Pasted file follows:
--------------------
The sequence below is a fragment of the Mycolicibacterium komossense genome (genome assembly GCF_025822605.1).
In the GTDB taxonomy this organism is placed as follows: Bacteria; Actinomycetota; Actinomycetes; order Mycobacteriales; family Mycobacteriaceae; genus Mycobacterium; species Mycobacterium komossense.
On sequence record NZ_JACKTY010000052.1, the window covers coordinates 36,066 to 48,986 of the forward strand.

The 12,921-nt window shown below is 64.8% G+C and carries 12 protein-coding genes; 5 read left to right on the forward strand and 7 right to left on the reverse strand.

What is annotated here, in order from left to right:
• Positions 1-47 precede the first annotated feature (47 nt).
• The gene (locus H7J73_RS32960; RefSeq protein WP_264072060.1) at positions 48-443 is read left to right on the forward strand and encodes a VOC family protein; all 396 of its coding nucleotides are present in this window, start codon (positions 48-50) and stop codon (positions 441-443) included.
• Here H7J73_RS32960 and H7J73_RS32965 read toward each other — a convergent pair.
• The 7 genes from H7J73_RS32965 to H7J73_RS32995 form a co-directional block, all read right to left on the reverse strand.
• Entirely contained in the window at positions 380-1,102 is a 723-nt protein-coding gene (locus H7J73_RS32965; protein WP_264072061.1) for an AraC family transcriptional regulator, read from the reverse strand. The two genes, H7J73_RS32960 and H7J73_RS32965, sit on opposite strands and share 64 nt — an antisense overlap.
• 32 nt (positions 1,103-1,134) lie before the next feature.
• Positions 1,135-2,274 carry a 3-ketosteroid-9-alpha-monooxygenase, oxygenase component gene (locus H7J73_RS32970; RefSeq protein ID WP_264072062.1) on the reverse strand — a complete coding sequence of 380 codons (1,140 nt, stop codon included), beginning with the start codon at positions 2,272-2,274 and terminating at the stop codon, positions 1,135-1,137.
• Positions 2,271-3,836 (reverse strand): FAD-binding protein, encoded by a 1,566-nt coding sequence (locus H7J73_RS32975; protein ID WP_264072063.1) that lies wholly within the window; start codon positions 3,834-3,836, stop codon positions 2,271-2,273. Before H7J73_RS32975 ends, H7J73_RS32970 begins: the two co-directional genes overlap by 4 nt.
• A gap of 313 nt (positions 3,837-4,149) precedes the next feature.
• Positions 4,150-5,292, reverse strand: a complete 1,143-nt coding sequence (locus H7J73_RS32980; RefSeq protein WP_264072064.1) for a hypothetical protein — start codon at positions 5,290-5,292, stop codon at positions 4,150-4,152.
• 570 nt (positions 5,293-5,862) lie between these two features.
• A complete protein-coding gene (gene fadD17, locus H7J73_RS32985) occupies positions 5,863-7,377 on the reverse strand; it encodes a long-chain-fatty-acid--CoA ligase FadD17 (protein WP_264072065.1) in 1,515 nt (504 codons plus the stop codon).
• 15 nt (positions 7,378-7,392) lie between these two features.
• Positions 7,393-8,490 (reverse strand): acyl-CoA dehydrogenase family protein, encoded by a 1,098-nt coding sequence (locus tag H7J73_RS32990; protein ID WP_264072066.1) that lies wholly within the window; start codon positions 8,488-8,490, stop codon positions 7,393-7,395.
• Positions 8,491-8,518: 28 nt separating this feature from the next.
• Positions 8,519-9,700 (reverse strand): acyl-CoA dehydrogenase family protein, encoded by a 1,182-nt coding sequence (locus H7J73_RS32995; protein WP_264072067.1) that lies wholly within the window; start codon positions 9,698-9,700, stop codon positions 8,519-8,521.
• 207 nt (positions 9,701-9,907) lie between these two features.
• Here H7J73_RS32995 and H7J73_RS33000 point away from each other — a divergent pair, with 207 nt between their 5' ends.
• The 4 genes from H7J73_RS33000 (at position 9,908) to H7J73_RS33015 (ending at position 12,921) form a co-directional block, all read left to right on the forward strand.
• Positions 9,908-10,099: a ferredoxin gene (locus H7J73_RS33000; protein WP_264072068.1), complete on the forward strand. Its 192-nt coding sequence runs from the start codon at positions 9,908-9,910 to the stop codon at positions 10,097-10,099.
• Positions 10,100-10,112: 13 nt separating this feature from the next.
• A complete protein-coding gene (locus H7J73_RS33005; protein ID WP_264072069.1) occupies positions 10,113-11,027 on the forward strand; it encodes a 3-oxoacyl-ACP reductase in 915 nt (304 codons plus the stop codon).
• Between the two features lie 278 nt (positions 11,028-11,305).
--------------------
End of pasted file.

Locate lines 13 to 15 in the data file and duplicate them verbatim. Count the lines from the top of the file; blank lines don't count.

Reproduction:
• Positions 2,271-3,836 (reverse strand): FAD-binding protein, encoded by a 1,566-nt coding sequence (locus H7J73_RS32975; protein ID WP_264072063.1) that lies wholly within the window; start codon positions 3,834-3,836, stop codon positions 2,271-2,273. Before H7J73_RS32975 ends, H7J73_RS32970 begins: the two co-directional genes overlap by 4 nt.
• A gap of 313 nt (positions 3,837-4,149) precedes the next feature.
• Positions 4,150-5,292, reverse strand: a complete 1,143-nt coding sequence (locus H7J73_RS32980; RefSeq protein WP_264072064.1) for a hypothetical protein — start codon at positions 5,290-5,292, stop codon at positions 4,150-4,152.